On the Road is a weekday feature spotlighting reader photo submissions. From the exotic to the familiar, whether you’re traveling or in your own backyard, we would love to see the world through your eyes.
Good Morning, Everybody,
Today we once again are near home, for a reader. Although many folks just think of this as “On The Road”, I hasten to remind that for the previous year or so, it was “On The Road and In Your Backyard” as there are only so many days we travel, and there are all kinds of interesting in our everyday lives.
So please, don’t be bashful and submit some pictures, folks!
These are not exactly pics from On the Road, since they are all local shots from my part of Kansas, all taken this fall. But I thought that folks might enjoy seeing some of them, since many of these guys can be seen pretty much anywhere in the country.
I’d also like to thank Spanky for mentioning that I have calendars of bird photos for 2020, and that these make marvelous Christmas gifts if you are a bird-lover. I realize that the BJ Pet Calendar is also a marvelous Christmas gift, but hey, doesn’t everybody need at least a couple of calendars? At any rate, here’s the information about those.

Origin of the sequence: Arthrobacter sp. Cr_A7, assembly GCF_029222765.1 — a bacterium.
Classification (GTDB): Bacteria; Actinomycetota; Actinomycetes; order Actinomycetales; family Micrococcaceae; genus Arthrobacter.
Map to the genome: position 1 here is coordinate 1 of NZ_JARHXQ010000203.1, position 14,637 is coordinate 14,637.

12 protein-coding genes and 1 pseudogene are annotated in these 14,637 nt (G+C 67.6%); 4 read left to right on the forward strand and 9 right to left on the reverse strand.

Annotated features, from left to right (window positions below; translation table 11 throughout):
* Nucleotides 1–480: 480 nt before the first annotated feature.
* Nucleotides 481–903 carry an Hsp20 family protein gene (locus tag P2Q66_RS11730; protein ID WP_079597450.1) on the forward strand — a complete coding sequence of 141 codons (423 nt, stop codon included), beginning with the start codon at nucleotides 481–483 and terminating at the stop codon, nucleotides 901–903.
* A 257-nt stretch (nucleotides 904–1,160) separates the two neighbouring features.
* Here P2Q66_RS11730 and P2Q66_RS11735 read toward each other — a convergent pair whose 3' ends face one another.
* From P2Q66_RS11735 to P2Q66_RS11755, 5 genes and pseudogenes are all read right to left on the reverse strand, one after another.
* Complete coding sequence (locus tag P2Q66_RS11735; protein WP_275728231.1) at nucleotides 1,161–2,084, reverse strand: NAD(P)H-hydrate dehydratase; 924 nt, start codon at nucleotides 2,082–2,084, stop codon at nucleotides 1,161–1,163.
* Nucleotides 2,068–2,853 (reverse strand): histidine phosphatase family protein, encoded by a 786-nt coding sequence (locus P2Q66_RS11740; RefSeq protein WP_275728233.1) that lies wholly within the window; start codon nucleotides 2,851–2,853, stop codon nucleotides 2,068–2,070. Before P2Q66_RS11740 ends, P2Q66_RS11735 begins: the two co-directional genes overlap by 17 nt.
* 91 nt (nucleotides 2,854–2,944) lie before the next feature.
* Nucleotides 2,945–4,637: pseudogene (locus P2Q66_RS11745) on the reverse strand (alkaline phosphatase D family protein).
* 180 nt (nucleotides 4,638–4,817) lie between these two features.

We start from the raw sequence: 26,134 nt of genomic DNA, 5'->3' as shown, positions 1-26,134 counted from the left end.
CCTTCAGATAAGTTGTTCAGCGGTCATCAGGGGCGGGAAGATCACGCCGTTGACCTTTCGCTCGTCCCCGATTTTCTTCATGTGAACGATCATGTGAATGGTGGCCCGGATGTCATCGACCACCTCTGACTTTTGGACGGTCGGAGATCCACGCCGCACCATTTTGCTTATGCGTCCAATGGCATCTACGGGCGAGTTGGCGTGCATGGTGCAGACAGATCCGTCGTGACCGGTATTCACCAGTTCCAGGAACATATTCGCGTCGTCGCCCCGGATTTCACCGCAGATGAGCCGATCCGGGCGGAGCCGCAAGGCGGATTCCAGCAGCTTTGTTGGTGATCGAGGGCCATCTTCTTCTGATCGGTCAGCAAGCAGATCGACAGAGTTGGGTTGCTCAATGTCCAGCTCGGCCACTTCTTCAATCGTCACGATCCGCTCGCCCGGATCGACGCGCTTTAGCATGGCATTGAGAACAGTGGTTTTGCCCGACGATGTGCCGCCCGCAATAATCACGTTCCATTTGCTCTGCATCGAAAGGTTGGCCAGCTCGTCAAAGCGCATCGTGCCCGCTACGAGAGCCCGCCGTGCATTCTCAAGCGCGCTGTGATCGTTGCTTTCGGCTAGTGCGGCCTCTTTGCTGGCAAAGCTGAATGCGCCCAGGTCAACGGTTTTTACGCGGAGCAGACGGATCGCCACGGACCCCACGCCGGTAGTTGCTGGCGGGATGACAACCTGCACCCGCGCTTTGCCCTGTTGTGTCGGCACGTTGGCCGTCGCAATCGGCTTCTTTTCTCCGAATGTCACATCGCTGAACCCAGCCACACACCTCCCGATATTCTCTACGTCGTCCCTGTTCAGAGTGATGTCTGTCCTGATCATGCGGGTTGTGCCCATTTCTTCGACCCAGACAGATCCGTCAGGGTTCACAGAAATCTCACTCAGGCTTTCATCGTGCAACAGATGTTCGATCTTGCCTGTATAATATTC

Iconic Birds of the World, featuring birds from Tanzania, Ecuador, Brazil, New Zealand and the good ol’ USA. at http://bit.ly/2qXi3i5
The other is Hawks and Owls of Kansas at http://bit.ly/2OHjJVF
First-year male Common Yellowthroat. Warblers like this guy typically don’t stay around for the winter, so I think he was just traveling through, a bit later than usual but still ahead of the worst part of a Kansas winter season.
Male Dark-eyed Junco with a bit of dirt on his beak. These snowbirds come in October and leave in April in this part of the world. Folks in some parts of the USA, at higher altitudes or latitudes, can see them year-round.
Male Spotted Towhee. A resident of the western half of the country, these big sparrows come to eastern KS for the winter, while our summer-resident Eastern Towhees abscond to the east and south.
Swamp Sparrow. Common in fall migration, rare in winter here. A pretty little sparrow who rarely perches out in the open like this one did.
White-throated Sparrow. Abundant fall and spring migrant, but not common in the winters here. This is the white-striped version, there is also a tan-striped version. And therein lies a tale – https://www.audubon.org/news/the-fascinating-and-complicated-sex-lives-white-throated-sparrows#
Male Merlin of the taiga subspecies enjoying his breakfast. Merlins are small fast falcons, specialized predators for smaller birds. Formerly known as Pigeon Hawks, these guys, as well as the less common prairie (Richardsonii) subspecies, are pretty common in October and November here, and occasionally will overwinter.
Red-tailed Hawk of the Harlan’s subspecies. These dark hawks breed in Alaska and the Yukon and winter in the Great Plains. They come in a staggering variety of plumages, and their tails, in particular, are as unique as fingerprints.